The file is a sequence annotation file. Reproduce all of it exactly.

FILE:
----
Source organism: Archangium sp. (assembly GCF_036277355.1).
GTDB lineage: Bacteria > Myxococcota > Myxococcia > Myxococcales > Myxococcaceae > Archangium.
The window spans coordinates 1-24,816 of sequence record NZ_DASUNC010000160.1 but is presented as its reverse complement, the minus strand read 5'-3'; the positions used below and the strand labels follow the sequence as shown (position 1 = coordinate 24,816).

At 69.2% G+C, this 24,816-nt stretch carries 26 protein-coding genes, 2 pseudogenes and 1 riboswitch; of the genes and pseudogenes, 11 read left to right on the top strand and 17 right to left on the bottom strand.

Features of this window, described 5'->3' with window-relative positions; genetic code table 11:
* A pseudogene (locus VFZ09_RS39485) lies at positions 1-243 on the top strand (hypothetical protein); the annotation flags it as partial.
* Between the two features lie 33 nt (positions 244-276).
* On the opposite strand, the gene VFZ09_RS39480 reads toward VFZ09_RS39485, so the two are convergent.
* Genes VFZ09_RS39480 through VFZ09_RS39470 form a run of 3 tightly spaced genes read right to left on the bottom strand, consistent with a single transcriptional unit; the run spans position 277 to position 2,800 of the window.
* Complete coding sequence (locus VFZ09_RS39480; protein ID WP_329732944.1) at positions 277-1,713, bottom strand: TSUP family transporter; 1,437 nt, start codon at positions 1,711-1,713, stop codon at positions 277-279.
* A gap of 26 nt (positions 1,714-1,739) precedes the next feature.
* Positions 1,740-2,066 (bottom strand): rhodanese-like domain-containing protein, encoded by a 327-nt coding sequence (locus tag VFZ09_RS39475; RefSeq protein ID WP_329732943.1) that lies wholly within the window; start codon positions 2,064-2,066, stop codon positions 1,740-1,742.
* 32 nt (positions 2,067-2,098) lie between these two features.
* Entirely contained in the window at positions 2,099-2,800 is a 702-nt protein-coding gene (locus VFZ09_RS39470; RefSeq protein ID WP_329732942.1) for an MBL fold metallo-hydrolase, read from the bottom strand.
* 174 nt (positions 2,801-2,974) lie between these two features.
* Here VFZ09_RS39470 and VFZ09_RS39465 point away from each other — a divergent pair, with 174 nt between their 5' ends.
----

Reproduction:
Source organism: Archangium sp. (assembly GCF_036277355.1).
GTDB lineage: Bacteria > Myxococcota > Myxococcia > Myxococcales > Myxococcaceae > Archangium.
The window spans coordinates 1-24,816 of sequence record NZ_DASUNC010000160.1 but is presented as its reverse complement, the minus strand read 5'-3'; the positions used below and the strand labels follow the sequence as shown (position 1 = coordinate 24,816).

At 69.2% G+C, this 24,816-nt stretch carries 26 protein-coding genes, 2 pseudogenes and 1 riboswitch; of the genes and pseudogenes, 11 read left to right on the top strand and 17 right to left on the bottom strand.

Features of this window, described 5'->3' with window-relative positions; genetic code table 11:
* A pseudogene (locus VFZ09_RS39485) lies at positions 1-243 on the top strand (hypothetical protein); the annotation flags it as partial.
* Between the two features lie 33 nt (positions 244-276).
* On the opposite strand, the gene VFZ09_RS39480 reads toward VFZ09_RS39485, so the two are convergent.
* Genes VFZ09_RS39480 through VFZ09_RS39470 form a run of 3 tightly spaced genes read right to left on the bottom strand, consistent with a single transcriptional unit; the run spans position 277 to position 2,800 of the window.
* Complete coding sequence (locus VFZ09_RS39480; protein ID WP_329732944.1) at positions 277-1,713, bottom strand: TSUP family transporter; 1,437 nt, start codon at positions 1,711-1,713, stop codon at positions 277-279.
* A gap of 26 nt (positions 1,714-1,739) precedes the next feature.
* Positions 1,740-2,066 (bottom strand): rhodanese-like domain-containing protein, encoded by a 327-nt coding sequence (locus tag VFZ09_RS39475; RefSeq protein ID WP_329732943.1) that lies wholly within the window; start codon positions 2,064-2,066, stop codon positions 1,740-1,742.
* 32 nt (positions 2,067-2,098) lie between these two features.
* Entirely contained in the window at positions 2,099-2,800 is a 702-nt protein-coding gene (locus VFZ09_RS39470; RefSeq protein ID WP_329732942.1) for an MBL fold metallo-hydrolase, read from the bottom strand.
* 174 nt (positions 2,801-2,974) lie between these two features.
* Here VFZ09_RS39470 and VFZ09_RS39465 point away from each other — a divergent pair, with 174 nt between their 5' ends.